universe while creating a fun sense of frantic intensity. The sounds of the various blasters, Tie Fighters, X-Wings, and AT-ATs are also faithfully reproduced and this helps capture the unique atmosphere. Finally, the voice overs of the imperial soldiers, rebels, and various hero characters feel as though they are an extension of the films. Players will hear the menace of Darth Vader, the quick wit of Han Solo, the self-confidence of Luke Skywalker, and more as they battle across the various game modes.
Game modes in Star Wars Battlefront
are separated by online and offline modes. Offline, players can play a series of Training Missions to become familiarized with the various game mechanics of combat, playing hero characters, and flying. Players can also choose to compete against the AI or another person in offline split screen in Battles and Hero Battles Mode. In these modes, players play as Heroes or Soldiers and are required to pick up tokens from killed enemies. The team that reaches the token limit first wins.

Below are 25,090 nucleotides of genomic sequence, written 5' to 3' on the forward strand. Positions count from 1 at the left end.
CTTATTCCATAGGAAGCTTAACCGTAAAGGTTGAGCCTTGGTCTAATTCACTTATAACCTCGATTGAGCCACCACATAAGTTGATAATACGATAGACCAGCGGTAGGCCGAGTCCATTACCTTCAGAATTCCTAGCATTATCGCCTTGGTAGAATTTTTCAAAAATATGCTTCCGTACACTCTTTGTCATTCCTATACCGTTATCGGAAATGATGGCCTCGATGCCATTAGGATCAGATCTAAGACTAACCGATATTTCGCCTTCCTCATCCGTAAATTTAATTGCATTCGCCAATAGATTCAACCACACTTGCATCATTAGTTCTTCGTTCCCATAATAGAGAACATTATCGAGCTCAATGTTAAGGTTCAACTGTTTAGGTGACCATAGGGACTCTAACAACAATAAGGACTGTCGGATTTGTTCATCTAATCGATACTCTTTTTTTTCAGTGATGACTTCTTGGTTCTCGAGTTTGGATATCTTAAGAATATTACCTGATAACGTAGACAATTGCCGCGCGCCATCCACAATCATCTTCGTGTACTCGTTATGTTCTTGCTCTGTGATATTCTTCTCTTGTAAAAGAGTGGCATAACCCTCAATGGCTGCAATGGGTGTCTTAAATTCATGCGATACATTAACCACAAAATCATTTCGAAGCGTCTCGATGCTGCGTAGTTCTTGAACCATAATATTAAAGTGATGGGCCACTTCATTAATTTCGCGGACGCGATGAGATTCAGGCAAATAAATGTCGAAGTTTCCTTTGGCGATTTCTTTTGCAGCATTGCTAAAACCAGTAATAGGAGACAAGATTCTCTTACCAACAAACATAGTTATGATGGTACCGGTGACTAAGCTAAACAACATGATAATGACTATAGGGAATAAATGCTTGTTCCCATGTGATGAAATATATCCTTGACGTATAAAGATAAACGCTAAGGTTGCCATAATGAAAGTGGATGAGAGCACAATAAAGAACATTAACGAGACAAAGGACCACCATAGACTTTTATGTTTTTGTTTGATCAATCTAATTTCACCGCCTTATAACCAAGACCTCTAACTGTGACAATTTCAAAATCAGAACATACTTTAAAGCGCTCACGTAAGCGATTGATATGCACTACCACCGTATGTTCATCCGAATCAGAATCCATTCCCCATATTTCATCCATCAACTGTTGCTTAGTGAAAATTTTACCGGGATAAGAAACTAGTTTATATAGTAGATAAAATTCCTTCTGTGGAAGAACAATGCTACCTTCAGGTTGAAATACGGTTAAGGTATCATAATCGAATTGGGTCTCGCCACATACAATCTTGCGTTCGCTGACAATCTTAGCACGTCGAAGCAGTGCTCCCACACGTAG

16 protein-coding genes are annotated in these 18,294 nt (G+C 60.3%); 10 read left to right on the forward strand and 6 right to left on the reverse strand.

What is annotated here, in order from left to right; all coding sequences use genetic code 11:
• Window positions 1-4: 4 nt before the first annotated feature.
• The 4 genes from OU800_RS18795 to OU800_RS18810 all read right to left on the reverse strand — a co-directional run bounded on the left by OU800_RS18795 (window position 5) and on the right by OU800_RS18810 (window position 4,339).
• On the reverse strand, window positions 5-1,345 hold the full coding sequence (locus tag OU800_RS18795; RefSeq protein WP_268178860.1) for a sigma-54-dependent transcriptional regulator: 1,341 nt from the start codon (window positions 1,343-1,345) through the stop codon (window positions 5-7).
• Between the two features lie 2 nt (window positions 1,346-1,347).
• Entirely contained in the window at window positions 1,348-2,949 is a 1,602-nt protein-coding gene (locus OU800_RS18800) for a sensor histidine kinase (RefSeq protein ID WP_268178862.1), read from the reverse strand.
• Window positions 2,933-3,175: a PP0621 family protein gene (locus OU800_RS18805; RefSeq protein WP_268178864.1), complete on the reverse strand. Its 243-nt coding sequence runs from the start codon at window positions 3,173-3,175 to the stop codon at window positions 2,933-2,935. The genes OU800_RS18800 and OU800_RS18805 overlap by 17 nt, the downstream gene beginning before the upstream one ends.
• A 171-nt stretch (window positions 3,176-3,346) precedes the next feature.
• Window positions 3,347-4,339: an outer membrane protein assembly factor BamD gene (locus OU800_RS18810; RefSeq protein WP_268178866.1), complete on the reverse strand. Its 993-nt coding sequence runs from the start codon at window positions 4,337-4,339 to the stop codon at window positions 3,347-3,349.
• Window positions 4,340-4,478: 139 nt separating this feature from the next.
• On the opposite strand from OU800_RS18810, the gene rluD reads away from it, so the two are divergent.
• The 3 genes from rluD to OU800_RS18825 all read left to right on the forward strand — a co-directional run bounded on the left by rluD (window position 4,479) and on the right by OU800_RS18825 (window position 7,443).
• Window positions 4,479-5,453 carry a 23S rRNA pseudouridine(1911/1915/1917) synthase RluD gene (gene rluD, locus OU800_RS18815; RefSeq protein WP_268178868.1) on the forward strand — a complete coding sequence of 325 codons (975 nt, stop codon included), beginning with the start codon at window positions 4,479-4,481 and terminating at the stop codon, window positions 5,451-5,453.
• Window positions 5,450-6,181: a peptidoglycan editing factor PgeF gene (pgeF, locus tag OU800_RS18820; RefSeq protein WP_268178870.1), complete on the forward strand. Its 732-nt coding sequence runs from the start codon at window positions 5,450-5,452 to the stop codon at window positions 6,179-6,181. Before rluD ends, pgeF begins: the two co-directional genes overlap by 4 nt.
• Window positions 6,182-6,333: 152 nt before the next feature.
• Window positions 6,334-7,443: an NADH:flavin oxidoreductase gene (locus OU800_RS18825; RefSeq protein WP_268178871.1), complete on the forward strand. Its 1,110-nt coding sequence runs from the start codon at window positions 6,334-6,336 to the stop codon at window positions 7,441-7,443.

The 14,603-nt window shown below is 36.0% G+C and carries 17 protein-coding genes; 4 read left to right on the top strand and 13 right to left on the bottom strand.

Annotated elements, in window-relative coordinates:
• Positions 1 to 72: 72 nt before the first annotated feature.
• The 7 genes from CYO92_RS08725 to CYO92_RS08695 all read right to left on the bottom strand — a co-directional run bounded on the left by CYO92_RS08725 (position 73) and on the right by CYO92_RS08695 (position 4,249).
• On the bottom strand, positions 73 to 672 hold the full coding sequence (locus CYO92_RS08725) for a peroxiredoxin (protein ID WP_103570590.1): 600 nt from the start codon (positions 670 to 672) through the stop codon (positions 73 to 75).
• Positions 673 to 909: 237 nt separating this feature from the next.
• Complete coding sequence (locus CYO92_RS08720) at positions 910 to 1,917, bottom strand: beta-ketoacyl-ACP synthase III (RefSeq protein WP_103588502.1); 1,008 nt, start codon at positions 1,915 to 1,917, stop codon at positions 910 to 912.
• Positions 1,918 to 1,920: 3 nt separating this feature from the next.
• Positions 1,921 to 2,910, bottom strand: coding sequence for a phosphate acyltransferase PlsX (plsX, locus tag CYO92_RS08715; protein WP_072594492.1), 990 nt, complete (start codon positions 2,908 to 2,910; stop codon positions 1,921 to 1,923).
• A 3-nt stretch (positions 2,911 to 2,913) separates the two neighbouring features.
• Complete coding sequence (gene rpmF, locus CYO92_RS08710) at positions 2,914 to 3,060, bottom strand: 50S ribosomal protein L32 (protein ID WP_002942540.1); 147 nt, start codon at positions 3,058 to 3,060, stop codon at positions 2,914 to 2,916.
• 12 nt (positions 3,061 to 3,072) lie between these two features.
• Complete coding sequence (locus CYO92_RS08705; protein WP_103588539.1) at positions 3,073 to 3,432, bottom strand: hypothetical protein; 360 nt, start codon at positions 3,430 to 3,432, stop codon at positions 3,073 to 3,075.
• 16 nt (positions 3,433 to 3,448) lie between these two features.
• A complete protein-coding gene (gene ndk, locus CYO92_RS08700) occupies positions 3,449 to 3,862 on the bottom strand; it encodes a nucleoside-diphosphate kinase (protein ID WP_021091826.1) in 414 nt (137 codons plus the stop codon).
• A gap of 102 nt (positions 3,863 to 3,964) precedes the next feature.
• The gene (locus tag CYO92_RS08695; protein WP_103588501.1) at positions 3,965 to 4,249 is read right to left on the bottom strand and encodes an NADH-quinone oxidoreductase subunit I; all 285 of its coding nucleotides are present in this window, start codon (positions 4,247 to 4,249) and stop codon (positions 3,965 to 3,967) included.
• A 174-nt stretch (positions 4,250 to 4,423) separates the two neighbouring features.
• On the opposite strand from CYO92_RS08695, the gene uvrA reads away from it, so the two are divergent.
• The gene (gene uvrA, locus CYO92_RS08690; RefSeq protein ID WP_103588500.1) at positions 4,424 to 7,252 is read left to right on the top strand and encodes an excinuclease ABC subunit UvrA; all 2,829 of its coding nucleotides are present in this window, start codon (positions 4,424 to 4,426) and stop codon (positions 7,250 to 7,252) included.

By far the most entertaining offline mode is Survival Mode. In it, players are Rebel Soldiers tasked with surviving a series of 15 increasingly difficult waves of Imperial Storm Troopers. Every few rounds, players will have to take down more difficult enemies such as Tie Fighters and AT-STs. It can be played alone or with a friend via local split screen co-op. These modes offer some thrills but are quite repetitive. There are three difficulty levels for each of them and some collectibles to grab, but more content in the offline modes, particularly a full campaign, would have made it more replayable. It is also worthwhile to note that all of the offline modes can be played online as well.